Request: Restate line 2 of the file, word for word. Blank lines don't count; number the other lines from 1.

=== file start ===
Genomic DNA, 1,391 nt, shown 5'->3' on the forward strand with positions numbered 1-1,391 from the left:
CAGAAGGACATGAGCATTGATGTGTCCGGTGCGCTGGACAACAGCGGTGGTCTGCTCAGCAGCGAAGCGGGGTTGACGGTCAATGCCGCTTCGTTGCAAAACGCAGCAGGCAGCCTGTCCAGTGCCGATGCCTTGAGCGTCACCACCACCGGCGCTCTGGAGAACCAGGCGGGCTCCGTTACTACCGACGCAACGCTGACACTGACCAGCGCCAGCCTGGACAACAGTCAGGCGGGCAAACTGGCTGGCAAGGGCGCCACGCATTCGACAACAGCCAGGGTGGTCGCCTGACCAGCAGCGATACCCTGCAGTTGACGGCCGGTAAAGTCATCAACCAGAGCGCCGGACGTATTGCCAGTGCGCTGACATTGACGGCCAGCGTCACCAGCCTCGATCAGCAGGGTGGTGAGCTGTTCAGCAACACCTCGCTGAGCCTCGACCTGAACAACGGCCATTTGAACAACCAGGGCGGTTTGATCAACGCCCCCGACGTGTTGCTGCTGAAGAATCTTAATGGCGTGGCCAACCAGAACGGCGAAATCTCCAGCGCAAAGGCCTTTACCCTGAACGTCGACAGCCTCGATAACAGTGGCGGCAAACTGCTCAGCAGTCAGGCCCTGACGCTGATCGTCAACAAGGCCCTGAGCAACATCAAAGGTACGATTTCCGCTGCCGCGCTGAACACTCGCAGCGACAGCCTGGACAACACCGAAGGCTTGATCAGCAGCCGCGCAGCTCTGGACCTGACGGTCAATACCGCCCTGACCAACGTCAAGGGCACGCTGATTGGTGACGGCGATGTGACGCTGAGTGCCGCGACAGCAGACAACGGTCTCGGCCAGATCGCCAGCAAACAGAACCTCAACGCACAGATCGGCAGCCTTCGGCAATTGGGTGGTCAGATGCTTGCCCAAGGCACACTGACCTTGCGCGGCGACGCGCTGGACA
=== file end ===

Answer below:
CAGAAGGACATGAGCATTGATGTGTCCGGTGCGCTGGACAACAGCGGTGGTCTGCTCAGCAGCGAAGCGGGGTTGACGGTCAATGCCGCTTCGTTGCAAAACGCAGCAGGCAGCCTGTCCAGTGCCGATGCCTTGAGCGTCACCACCACCGGCGCTCTGGAGAACCAGGCGGGCTCCGTTACTACCGACGCAACGCTGACACTGACCAGCGCCAGCCTGGACAACAGTCAGGCGGGCAAACTGGCTGGCAAGGGCGCCACGCATTCGACAACAGCCAGGGTGGTCGCCTGACCAGCAGCGATACCCTGCAGTTGACGGCCGGTAAAGTCATCAACCAGAGCGCCGGACGTATTGCCAGTGCGCTGACATTGACGGCCAGCGTCACCAGCCTCGATCAGCAGGGTGGTGAGCTGTTCAGCAACACCTCGCTGAGCCTCGACCTGAACAACGGCCATTTGAACAACCAGGGCGGTTTGATCAACGCCCCCGACGTGTTGCTGCTGAAGAATCTTAATGGCGTGGCCAACCAGAACGGCGAAATCTCCAGCGCAAAGGCCTTTACCCTGAACGTCGACAGCCTCGATAACAGTGGCGGCAAACTGCTCAGCAGTCAGGCCCTGACGCTGATCGTCAACAAGGCCCTGAGCAACATCAAAGGTACGATTTCCGCTGCCGCGCTGAACACTCGCAGCGACAGCCTGGACAACACCGAAGGCTTGATCAGCAGCCGCGCAGCTCTGGACCTGACGGTCAATACCGCCCTGACCAACGTCAAGGGCACGCTGATTGGTGACGGCGATGTGACGCTGAGTGCCGCGACAGCAGACAACGGTCTCGGCCAGATCGCCAGCAAACAGAACCTCAACGCACAGATCGGCAGCCTTCGGCAATTGGGTGGTCAGATGCTTGCCCAAGGCACACTGACCTTGCGCGGCGACGCGCTGGACA